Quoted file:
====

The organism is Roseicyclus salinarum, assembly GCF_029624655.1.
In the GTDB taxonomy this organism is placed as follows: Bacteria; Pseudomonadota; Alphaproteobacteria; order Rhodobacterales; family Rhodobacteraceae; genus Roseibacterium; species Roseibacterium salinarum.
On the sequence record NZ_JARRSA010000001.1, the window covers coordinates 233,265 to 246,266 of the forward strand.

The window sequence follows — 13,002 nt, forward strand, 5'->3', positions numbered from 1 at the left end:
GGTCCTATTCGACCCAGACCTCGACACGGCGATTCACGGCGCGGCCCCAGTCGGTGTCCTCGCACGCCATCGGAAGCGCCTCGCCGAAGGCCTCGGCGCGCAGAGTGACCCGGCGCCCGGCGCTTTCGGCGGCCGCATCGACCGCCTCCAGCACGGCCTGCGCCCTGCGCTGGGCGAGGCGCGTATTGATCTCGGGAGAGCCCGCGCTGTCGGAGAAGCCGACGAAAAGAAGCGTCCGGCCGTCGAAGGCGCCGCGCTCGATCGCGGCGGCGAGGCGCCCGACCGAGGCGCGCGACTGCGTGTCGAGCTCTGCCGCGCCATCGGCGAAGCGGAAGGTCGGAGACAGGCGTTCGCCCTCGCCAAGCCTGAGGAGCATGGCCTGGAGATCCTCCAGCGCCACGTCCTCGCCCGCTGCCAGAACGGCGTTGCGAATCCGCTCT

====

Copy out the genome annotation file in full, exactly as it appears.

The organism is Roseicyclus salinarum, assembly GCF_029624655.1.
In the GTDB taxonomy this organism is placed as follows: Bacteria; Pseudomonadota; Alphaproteobacteria; order Rhodobacterales; family Rhodobacteraceae; genus Roseibacterium; species Roseibacterium salinarum.
On the sequence record NZ_JARRSA010000001.1, the window covers coordinates 233,265 to 246,266 of the forward strand.

The window sequence follows — 13,002 nt, forward strand, 5'->3', positions numbered from 1 at the left end:
GGTCCTATTCGACCCAGACCTCGACACGGCGATTCACGGCGCGGCCCCAGTCGGTGTCCTCGCACGCCATCGGAAGCGCCTCGCCGAAGGCCTCGGCGCGCAGAGTGACCCGGCGCCCGGCGCTTTCGGCGGCCGCATCGACCGCCTCCAGCACGGCCTGCGCCCTGCGCTGGGCGAGGCGCGTATTGATCTCGGGAGAGCCCGCGCTGTCGGAGAAGCCGACGAAAAGAAGCGTCCGGCCGTCGAAGGCGCCGCGCTCGATCGCGGCGGCGAGGCGCCCGACCGAGGCGCGCGACTGCGTGTCGAGCTCTGCCGCGCCATCGGCGAAGCGGAAGGTCGGAGACAGGCGTTCGCCCTCGCCAAGCCTGAGGAGCATGGCCTGGAGATCCTCCAGCGCCACGTCCTCGCCCGCTGCCAGAACGGCGTTGCGAATCCGCTCT